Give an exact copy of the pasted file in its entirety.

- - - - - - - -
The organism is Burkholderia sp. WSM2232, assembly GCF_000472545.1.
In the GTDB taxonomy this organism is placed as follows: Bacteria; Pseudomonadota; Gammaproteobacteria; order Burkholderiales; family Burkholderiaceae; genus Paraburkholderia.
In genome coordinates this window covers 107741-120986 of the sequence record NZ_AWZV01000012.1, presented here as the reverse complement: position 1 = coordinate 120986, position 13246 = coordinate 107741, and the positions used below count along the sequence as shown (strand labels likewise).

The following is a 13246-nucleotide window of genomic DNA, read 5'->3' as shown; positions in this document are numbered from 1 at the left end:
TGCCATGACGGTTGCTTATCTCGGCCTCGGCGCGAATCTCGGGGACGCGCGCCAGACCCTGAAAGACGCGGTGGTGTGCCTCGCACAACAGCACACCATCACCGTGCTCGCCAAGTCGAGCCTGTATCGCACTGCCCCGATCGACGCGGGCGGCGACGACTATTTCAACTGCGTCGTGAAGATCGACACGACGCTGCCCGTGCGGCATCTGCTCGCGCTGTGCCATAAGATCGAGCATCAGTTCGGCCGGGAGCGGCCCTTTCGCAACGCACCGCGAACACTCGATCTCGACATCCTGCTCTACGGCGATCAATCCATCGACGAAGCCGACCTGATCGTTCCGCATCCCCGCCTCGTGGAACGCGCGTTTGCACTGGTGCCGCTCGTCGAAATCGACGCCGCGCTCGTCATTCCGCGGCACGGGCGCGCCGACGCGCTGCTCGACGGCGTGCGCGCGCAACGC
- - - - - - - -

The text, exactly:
The organism is Burkholderia sp. WSM2232, assembly GCF_000472545.1.
In the GTDB taxonomy this organism is placed as follows: Bacteria; Pseudomonadota; Gammaproteobacteria; order Burkholderiales; family Burkholderiaceae; genus Paraburkholderia.
In genome coordinates this window covers 107741-120986 of the sequence record NZ_AWZV01000012.1, presented here as the reverse complement: position 1 = coordinate 120986, position 13246 = coordinate 107741, and the positions used below count along the sequence as shown (strand labels likewise).

The following is a 13246-nucleotide window of genomic DNA, read 5'->3' as shown; positions in this document are numbered from 1 at the left end:
TGCCATGACGGTTGCTTATCTCGGCCTCGGCGCGAATCTCGGGGACGCGCGCCAGACCCTGAAAGACGCGGTGGTGTGCCTCGCACAACAGCACACCATCACCGTGCTCGCCAAGTCGAGCCTGTATCGCACTGCCCCGATCGACGCGGGCGGCGACGACTATTTCAACTGCGTCGTGAAGATCGACACGACGCTGCCCGTGCGGCATCTGCTCGCGCTGTGCCATAAGATCGAGCATCAGTTCGGCCGGGAGCGGCCCTTTCGCAACGCACCGCGAACACTCGATCTCGACATCCTGCTCTACGGCGATCAATCCATCGACGAAGCCGACCTGATCGTTCCGCATCCCCGCCTCGTGGAACGCGCGTTTGCACTGGTGCCGCTCGTCGAAATCGACGCCGCGCTCGTCATTCCGCGGCACGGGCGCGCCGACGCGCTGCTCGACGGCGTGCGCGCGCAACGC